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Download this article in PDF format. (669KB) High-Side Current Sensing with Wide Dynamic Range: Three Solutions
To understand the key trade-offs, options, and challenges faced by system designers when choosing the most accurate, cost-effective current sensor for a circuit board, we take a close look at current sensing in LDMOS bias current monitoring in cellular base station power amplifiers and other relevant applications. Current
monitoring is necessary in base station power amplifiers, especially
with the more complex modulation methods used in 3G and LTE,
where the peak-to-average power ratio varies from 3.5 dB (about
2.2 to 1) for 3G W-CDMA to 8.5 dB (about 7.1 to 1) for LTE OFDM—compared
with 3 dB (about 2 to 1) for the most popular 2G single-carrier
GSM. One of the control-loop functions is to monitor the LDMOS
bias current, which allows the bias of the LDMOS to be properly
modulated for a given power output. Typically, this dc bias
current has a wide dynamic range based on operating, maximum,
or off-peak operation. To the designer, this means that an accurate
current sensor is needed to monitor a current that can range
from 50 mA (or as little as 15 mA) While shunt resistors are available to handle this power, lower power dissipation might be a requirement of the board. But the choice of such low resistance values means that at low currents, say 50 mA, the voltage across the 10 mΩ shunt is extremely small (500 μV), making it a challenge to monitor accurately—with a circuit that must also withstand high common-mode voltage. This article will focus on providing current-sensing solutions that can help designers accurately monitor wide-ranging dc currents in the presence of high common-mode voltages. Special attention will also be devoted to temperature performance, a critical parameter that is often not easy to calibrate but must be faced in the case of outdoor power amplifiers. Three optional solution approaches are described here—in order of decreasing design complexity—that provide viable high-accuracy, high-resolution current sensing for a variety of applications. - Use discrete components, such as op amps, resistors, and Zener diodes, to build a current sensor. This solution employs the AD8628 zero-drift amplifier as its key component.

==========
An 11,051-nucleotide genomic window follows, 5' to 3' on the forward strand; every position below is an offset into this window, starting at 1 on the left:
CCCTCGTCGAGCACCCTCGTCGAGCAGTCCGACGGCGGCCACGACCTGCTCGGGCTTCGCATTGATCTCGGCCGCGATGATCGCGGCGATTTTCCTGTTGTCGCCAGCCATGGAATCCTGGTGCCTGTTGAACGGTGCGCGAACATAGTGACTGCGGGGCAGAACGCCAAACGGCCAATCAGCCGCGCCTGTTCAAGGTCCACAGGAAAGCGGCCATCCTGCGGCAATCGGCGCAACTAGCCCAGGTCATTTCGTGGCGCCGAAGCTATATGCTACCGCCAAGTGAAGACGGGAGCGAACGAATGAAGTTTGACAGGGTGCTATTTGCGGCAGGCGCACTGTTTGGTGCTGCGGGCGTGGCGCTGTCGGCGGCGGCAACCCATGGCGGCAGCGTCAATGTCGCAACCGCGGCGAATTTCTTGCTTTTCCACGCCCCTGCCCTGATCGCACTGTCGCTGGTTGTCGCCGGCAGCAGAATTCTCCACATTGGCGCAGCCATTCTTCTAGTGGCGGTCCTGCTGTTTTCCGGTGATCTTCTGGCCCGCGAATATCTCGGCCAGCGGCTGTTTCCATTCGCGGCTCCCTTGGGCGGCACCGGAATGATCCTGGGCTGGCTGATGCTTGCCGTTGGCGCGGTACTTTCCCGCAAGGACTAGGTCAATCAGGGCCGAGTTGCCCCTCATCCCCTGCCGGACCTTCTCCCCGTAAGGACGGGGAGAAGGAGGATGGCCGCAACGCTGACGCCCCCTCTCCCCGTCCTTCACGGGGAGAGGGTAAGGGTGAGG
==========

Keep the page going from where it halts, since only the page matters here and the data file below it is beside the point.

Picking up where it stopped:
- Attain an increased level of integration by using a high voltage bidirectional current shunt monitor, such as the AD8210, with additional external components to extend dynamic range and accuracy.
- Employ an application-optimized device such as the newly available AD8217, an easy-to-use, highly integrated zero-drift current sensor with an input common-mode voltage range of 4.5 V to 80 V.
This
circuit monitors the high-side current, In
this configuration, the voltage across R because
feedback via the MOSFET maintains both high-impedance op-amp
inputs at the same voltage. The current through _{SHUNT}R
flows through the FET and _{G}R to develop _{L}V.
The relationship between the current, _{OUTPUT}I, flowing through
the shunt resistor and V is expressed